David O’Leary mentions in his book there were cliques formed in the dressing room. The players were no longer giving 100%. We then got knocked out the League Cup at home by Walsall, which really turned the fans against Terry Neill, the atmosphere in the stadium was toxic and we were 16th in the table, then lost at home to WBA 1-0. There were angry demonstrations by the supporters outside the ground afterwards. The fans wanted Neill out. Neill had just signed Tommy Caton, who must have wondered what he’d let himself in for. We then lost 3-1 away at West Ham and on the 16th of December 1983 the club did the inevitable and sacked Terry Neill.
Terry had the gift of the Gab with plenty of Irish blarney. He talked a great game but once the fans turned on him his position became untenable. Though we were a great cup side reaching 3 FA Cup Finals in a row and a Cup Winners Cup Final as well I think most Arsenal fans would agree it was time for Terry Neill to go. He wasn’t a strong or ruthless enough character to be more successful and history doesn’t look back at him too kindly on his time as Arsenal manager.
To be fair to Terry, during his reign he made some excellent signings; Supermac, Jennings. Sunderland, Woodcock, Sansom, Talbot, Hollins, Big Willie and Charlie Nick to name a few. He was also very unlucky with career ending injuries to Malcolm Macdonald and promising young players like Richie Powling and the tragic Paul Vaessen.
I think the Board should have supported him and done more to keep Stapleton and Brady. Liam said he felt the club took him for granted and that as an apprentice he wasn’t treated in the same way as other players, as the Board thought the lure of playing for The Arsenal would be enough for him to sign.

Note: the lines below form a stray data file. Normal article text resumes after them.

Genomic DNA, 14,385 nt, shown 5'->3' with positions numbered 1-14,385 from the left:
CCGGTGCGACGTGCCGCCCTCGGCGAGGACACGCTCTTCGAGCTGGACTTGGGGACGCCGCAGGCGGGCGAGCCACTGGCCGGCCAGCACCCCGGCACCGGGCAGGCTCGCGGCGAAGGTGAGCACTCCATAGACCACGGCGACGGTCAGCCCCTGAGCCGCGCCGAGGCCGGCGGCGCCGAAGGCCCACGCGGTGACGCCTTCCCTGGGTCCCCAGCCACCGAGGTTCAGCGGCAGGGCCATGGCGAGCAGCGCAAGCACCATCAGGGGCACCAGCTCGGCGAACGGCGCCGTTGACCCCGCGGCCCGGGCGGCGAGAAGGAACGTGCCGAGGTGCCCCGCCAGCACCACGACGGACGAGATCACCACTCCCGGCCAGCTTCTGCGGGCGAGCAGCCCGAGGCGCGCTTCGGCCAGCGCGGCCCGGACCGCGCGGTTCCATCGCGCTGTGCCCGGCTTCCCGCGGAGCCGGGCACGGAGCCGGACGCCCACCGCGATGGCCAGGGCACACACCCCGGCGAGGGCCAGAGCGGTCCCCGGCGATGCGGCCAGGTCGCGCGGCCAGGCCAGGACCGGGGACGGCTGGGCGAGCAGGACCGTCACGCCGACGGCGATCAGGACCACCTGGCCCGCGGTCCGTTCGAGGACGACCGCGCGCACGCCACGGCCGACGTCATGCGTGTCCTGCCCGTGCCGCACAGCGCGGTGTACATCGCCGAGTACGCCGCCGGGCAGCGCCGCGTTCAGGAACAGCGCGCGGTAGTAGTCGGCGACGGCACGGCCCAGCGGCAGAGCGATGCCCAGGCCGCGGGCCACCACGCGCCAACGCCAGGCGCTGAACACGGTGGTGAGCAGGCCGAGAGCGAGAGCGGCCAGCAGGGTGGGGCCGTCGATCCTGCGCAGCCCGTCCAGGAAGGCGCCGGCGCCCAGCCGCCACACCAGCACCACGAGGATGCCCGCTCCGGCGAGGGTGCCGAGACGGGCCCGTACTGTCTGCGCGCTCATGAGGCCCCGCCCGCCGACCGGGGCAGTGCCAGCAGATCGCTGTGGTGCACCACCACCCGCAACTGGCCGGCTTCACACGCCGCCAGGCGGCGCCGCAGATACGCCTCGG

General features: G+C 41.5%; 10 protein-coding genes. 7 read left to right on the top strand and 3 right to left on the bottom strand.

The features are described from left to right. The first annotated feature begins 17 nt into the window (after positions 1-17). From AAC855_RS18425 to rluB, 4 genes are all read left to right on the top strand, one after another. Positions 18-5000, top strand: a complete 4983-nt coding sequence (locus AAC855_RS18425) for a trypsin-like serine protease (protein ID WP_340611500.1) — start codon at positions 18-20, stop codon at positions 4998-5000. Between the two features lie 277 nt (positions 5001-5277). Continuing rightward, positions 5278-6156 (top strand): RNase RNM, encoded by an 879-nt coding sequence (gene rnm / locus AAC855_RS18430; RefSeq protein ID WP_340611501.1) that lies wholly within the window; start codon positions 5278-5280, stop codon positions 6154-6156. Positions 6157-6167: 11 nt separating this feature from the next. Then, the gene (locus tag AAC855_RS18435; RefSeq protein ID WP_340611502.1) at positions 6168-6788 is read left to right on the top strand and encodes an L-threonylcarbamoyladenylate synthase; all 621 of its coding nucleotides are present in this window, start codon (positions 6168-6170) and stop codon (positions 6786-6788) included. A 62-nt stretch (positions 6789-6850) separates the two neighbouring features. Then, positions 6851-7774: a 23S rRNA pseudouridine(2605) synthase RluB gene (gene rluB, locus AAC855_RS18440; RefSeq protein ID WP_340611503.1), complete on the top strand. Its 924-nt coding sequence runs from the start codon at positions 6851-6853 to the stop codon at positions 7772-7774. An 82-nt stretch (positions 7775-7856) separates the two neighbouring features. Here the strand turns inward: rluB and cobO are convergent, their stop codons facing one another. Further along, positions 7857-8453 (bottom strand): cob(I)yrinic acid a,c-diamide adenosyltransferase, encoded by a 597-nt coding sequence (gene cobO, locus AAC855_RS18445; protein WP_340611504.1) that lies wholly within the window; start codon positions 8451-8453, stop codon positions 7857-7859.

If we’d managed to hold on those two it’s hard not to imagine we’d have won the Title. We had the spine of Jennings, O’Leary, Brady and Stapleton already there and with additions like Anderson, Sansom, Woodcock and Nicholas, (who wouldn’t have had such high expectations placed upon him with Brady there to help him,) we’d have been a very formidable outfit indeed.
Don Howe took over as caretaker manager and guided us back up to 6th in the league that season. Many fans felt Don Howe should have gone as well. Saying it was his coaching and tactics after all. There were other fans who thought if anybody deserved the job it was Don Howe. After all it was his coaching and tactics which won us the Fairs Cup and the Double with Bertie Mee. Also winning the FA Cup and taking us to four major finals in 3 years under Terry Neill. The Board eventually appointed him manager. But that’s a story for another day.
Thanks for reading and sorry it was another long one! Till next time
Thanks again to Gary Lawrence @garythegooner1956 back with the Howe 84-86 blog soon we hope